Published by the Students of Johns Hopkins since 1896
November 30, 2023

You don't know crap:the science of yogurt

By LISA ELY | April 2, 2008

When I went home for spring break, I rediscovered yogurt. My mother usually stocks the stuff when it's on sale and although I sampled it occasionally, I generally avoided the Fruit on the Bottom variety, particularly peach.

I hate peach.

But this break, mommy had two new lovelies in the fridge: Yoplait Whips! and Activia. Yoplait Whips! are by far my new favorites: light, fluffy and full of flavor.

Activia, on the other hand, I found a bit sweet for my taste buds. But it had the alluring arrow pointing downstairs, and the label "Bifidus Regularis," so I figured it was some weird yogurt mold and I just can't resist eating something gross.

Turns out I was in for another extraordinary experience: perfectly mobilized bowels!

Activia prides itself on being the only yogurt containing a particular culture of bacteria: Bifidus Regularis, which is actually only a trade name created by the Dannon specialists (Regularis is not the real species name).

The scientific name is Bifidobacterium animalis DN-173 010. It is a subspecies within the genus Bifidobacteria, which is one of the main branches of bacteria that run around in your colon.

Bifidobacteria are Gram-positive, anaerobic rod-shaped bacteria. Along with Lactobacilli - another bacterium found in the gut - Bifidobacteria help break down ingested carbohydrates, and produce organic compounds such as lactic acid, acetic acid and hydrogen peroxide.

In doing so, they decrease the pH of the intestines and prevent growth of other harmful bacteria, all the while helping to get more energy from your food and speeding up intestinal transit.

Activia is special because it's not available in jars. Usually you can't just walk into Charles Street Market and ask Miss D for some Bifidobacterium animalis DN-173 010 because you're constipated. But Activia makes it available in little cups.

Bacteria don't perform their allotted functions, such as assisting in digestion, unless they're alive.

Many of them have a too-short shelf-life or won't make it through the powerful acidity of your stomach.

Bifidus Regularis survives the trip through your GI tract and arrives in the intestines as a live culture, where it can get to work.

Activia doesn't say all this on the container - it would take up a fair amount of space.

Instead, they emphasize the thing that Activia is known for: regulating your bowel movements.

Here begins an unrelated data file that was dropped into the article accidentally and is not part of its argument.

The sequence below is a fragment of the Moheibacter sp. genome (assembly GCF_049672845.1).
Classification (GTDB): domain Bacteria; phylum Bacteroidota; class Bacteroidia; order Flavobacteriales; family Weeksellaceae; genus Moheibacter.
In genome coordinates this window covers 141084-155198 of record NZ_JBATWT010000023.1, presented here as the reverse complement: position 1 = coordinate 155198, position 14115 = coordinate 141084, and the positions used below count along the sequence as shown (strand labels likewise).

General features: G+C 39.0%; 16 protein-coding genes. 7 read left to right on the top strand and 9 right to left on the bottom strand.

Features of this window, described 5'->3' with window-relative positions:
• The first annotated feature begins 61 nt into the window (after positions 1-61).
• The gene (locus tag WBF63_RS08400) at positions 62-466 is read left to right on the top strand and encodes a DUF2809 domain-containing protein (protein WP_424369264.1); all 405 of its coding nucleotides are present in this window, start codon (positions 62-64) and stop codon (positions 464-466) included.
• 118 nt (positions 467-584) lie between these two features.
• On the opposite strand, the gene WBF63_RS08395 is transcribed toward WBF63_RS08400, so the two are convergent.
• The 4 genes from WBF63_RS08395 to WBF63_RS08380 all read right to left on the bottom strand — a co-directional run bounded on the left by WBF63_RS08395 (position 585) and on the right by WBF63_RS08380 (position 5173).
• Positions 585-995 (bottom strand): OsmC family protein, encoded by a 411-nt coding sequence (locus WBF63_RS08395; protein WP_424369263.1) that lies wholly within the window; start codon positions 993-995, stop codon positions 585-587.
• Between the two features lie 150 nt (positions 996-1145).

For a healthy adult, food goes in your mouth, over the epiglottis, down the esophagus and into the tummy, then gets sloshed around with pepsin and HCl and then keeps moving on through the duodenum.

It then travels through the rest of the small intestine, then the large intestine, the rectum, the anus and then, hello sewage.

This should take under 72 hours, or else you must be constipated.

This intestinal transit is affected by the food you eat, your gut flora, your stress levels and other environmental factors, including your age and gender (transit time increases with age, and is generally longer in women).

Having bad bowel movements is bad. It could mean you're sick, you're not eating well, or the creepy-crawlies in your GI tract are sick.

If your GI crawlies are feeling a bit under the weather, Activia will help them help you poo.

The scientists at the Activia labs have noted speedier intestinal transit in studies where volunteers ingested fermented milk with or without B. animalis in double-blind experiments. Those that ingested the bacteria were found to have reduced total colonic transit time by 21 percent.

So Activia helps you digest faster, reduces the bad effects of constipation and increases your nutrient uptake.

Ironically, the Activia scientists don't yet know why it does this, they just know that it does it. But they do hypothesize.

Clinical evidence has shown consistent improvements in intestinal transit time with continued ingestion of Activia. Bifidobacterium animalis DN-173 010 does something in between the mesenteries to make digestion easier and pooping smoother and more regular.

If you have intestinal problems, try the Activia two-week challenge.

Studies are showing that in less than two weeks your body may have a replenished Bifidus population, or at least that you'll be squatting regularly. For the diabetics and dieters, try Activia Light or Plain, with fewer carbs and calories.

And for those of you with satisfactory bowel movements, try Yoplait Whips!

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